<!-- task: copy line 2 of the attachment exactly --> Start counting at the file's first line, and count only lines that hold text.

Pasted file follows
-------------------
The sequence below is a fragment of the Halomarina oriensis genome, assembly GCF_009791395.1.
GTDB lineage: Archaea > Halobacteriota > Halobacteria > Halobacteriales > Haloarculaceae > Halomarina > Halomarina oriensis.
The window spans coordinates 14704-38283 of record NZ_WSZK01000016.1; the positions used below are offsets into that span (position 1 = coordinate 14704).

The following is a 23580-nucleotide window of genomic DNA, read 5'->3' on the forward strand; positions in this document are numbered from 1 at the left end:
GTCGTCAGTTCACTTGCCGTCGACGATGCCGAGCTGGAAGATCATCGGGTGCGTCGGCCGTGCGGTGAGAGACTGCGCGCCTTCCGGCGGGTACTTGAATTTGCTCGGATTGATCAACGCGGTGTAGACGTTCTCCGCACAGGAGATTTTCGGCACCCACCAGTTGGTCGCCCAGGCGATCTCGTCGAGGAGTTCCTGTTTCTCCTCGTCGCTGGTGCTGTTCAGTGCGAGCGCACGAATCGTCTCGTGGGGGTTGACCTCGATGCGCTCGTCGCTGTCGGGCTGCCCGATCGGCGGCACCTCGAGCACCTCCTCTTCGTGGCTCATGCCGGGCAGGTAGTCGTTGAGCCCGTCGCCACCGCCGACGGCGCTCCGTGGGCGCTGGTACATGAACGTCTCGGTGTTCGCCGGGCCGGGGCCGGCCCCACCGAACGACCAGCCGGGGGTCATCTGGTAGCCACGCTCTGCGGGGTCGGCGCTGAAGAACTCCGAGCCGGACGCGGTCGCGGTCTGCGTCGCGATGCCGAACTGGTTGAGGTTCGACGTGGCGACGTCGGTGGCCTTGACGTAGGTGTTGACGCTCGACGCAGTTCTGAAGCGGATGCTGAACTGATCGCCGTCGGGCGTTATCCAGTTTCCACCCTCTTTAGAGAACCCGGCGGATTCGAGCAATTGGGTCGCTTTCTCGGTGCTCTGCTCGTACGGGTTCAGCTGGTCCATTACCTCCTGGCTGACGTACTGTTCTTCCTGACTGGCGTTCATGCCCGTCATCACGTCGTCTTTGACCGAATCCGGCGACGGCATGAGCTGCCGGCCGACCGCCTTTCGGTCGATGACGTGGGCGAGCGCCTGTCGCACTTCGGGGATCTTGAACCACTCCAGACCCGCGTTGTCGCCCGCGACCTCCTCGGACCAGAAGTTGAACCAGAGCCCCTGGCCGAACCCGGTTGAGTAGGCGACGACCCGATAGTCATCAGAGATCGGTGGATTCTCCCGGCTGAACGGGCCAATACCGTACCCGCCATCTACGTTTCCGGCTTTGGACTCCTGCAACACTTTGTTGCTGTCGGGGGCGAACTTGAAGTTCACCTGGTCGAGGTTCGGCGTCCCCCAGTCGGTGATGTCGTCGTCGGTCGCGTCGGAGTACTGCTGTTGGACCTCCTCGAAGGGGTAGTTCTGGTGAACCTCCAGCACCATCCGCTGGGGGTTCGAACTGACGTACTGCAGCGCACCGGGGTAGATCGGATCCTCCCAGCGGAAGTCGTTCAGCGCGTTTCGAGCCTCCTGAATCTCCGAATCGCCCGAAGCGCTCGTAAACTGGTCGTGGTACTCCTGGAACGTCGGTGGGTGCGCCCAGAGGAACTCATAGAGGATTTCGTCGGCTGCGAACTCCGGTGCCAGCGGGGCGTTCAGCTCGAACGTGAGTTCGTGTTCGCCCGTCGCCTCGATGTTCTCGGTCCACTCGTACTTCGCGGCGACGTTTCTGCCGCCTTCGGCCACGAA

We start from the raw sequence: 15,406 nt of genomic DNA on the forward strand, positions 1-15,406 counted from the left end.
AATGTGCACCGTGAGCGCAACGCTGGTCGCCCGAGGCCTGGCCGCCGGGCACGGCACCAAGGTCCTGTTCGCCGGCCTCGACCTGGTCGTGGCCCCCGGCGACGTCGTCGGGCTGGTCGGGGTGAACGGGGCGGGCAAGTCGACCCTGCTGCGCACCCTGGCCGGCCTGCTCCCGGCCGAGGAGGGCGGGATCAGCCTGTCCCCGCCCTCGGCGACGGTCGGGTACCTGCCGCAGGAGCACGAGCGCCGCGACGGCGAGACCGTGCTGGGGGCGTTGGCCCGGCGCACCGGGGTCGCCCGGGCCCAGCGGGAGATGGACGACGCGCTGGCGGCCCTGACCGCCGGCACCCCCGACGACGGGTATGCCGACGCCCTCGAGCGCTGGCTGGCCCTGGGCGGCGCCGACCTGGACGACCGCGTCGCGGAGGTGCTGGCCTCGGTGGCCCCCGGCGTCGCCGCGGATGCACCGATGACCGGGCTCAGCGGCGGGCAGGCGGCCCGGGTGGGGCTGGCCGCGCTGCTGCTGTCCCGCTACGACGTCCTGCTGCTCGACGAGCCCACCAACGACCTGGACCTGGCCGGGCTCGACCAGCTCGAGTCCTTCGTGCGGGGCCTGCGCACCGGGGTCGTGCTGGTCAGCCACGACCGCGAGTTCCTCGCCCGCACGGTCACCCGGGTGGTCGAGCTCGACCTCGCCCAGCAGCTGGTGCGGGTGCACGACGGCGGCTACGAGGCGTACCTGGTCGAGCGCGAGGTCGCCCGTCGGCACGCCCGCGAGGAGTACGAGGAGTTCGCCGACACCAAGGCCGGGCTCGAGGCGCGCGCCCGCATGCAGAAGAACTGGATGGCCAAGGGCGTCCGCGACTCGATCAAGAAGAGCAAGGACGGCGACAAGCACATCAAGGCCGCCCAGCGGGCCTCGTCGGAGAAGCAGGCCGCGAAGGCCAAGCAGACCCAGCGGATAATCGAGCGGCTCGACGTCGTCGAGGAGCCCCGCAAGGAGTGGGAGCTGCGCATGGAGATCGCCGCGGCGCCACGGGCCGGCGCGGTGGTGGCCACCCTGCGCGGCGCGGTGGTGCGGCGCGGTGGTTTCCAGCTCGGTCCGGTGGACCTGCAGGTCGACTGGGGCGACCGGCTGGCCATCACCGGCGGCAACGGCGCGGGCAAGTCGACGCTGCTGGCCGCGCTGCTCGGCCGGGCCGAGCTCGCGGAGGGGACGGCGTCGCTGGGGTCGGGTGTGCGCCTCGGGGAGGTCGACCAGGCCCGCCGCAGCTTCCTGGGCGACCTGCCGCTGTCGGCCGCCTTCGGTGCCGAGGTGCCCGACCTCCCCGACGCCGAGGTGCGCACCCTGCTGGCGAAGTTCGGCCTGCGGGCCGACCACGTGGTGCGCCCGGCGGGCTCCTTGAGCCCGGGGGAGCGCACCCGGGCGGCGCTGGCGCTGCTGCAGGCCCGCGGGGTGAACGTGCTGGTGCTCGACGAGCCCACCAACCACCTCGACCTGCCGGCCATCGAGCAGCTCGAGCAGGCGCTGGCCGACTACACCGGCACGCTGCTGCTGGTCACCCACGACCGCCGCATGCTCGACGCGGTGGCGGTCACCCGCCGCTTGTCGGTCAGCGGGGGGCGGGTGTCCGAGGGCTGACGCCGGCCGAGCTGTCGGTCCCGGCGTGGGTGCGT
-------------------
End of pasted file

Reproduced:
GTDB lineage: Archaea > Halobacteriota > Halobacteria > Halobacteriales > Haloarculaceae > Halomarina > Halomarina oriensis.